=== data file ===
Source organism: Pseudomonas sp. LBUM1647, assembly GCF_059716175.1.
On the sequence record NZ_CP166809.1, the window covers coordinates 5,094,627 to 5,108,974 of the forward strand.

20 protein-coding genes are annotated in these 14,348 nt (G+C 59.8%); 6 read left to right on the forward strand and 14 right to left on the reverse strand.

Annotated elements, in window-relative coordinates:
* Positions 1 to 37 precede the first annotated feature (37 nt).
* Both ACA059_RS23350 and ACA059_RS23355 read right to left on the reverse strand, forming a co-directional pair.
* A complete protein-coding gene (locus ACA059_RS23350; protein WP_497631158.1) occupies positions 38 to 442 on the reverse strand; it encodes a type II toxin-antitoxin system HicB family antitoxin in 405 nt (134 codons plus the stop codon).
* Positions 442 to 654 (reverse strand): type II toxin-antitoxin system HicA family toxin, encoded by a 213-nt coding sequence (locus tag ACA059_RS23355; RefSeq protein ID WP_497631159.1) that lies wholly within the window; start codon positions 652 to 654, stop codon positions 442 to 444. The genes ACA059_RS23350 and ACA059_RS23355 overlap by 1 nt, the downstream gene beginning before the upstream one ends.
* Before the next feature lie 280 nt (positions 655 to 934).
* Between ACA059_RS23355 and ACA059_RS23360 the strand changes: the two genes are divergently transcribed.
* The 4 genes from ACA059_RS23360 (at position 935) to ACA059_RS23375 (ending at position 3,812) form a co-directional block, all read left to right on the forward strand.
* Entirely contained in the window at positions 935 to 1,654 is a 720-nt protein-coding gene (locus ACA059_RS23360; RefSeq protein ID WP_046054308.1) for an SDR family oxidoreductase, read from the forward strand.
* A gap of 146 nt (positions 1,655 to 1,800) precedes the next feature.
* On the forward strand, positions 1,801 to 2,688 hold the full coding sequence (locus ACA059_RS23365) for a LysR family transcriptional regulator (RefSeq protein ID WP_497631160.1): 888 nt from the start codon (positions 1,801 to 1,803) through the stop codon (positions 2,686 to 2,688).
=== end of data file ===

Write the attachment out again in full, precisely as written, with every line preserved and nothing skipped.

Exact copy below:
Source organism: Pseudomonas sp. LBUM1647, assembly GCF_059716175.1.
On the sequence record NZ_CP166809.1, the window covers coordinates 5,094,627 to 5,108,974 of the forward strand.

20 protein-coding genes are annotated in these 14,348 nt (G+C 59.8%); 6 read left to right on the forward strand and 14 right to left on the reverse strand.

Annotated elements, in window-relative coordinates:
* Positions 1 to 37 precede the first annotated feature (37 nt).
* Both ACA059_RS23350 and ACA059_RS23355 read right to left on the reverse strand, forming a co-directional pair.
* A complete protein-coding gene (locus ACA059_RS23350; protein WP_497631158.1) occupies positions 38 to 442 on the reverse strand; it encodes a type II toxin-antitoxin system HicB family antitoxin in 405 nt (134 codons plus the stop codon).
* Positions 442 to 654 (reverse strand): type II toxin-antitoxin system HicA family toxin, encoded by a 213-nt coding sequence (locus tag ACA059_RS23355; RefSeq protein ID WP_497631159.1) that lies wholly within the window; start codon positions 652 to 654, stop codon positions 442 to 444. The genes ACA059_RS23350 and ACA059_RS23355 overlap by 1 nt, the downstream gene beginning before the upstream one ends.
* Before the next feature lie 280 nt (positions 655 to 934).
* Between ACA059_RS23355 and ACA059_RS23360 the strand changes: the two genes are divergently transcribed.
* The 4 genes from ACA059_RS23360 (at position 935) to ACA059_RS23375 (ending at position 3,812) form a co-directional block, all read left to right on the forward strand.
* Entirely contained in the window at positions 935 to 1,654 is a 720-nt protein-coding gene (locus ACA059_RS23360; RefSeq protein ID WP_046054308.1) for an SDR family oxidoreductase, read from the forward strand.
* A gap of 146 nt (positions 1,655 to 1,800) precedes the next feature.
* On the forward strand, positions 1,801 to 2,688 hold the full coding sequence (locus ACA059_RS23365) for a LysR family transcriptional regulator (RefSeq protein ID WP_497631160.1): 888 nt from the start codon (positions 1,801 to 1,803) through the stop codon (positions 2,686 to 2,688).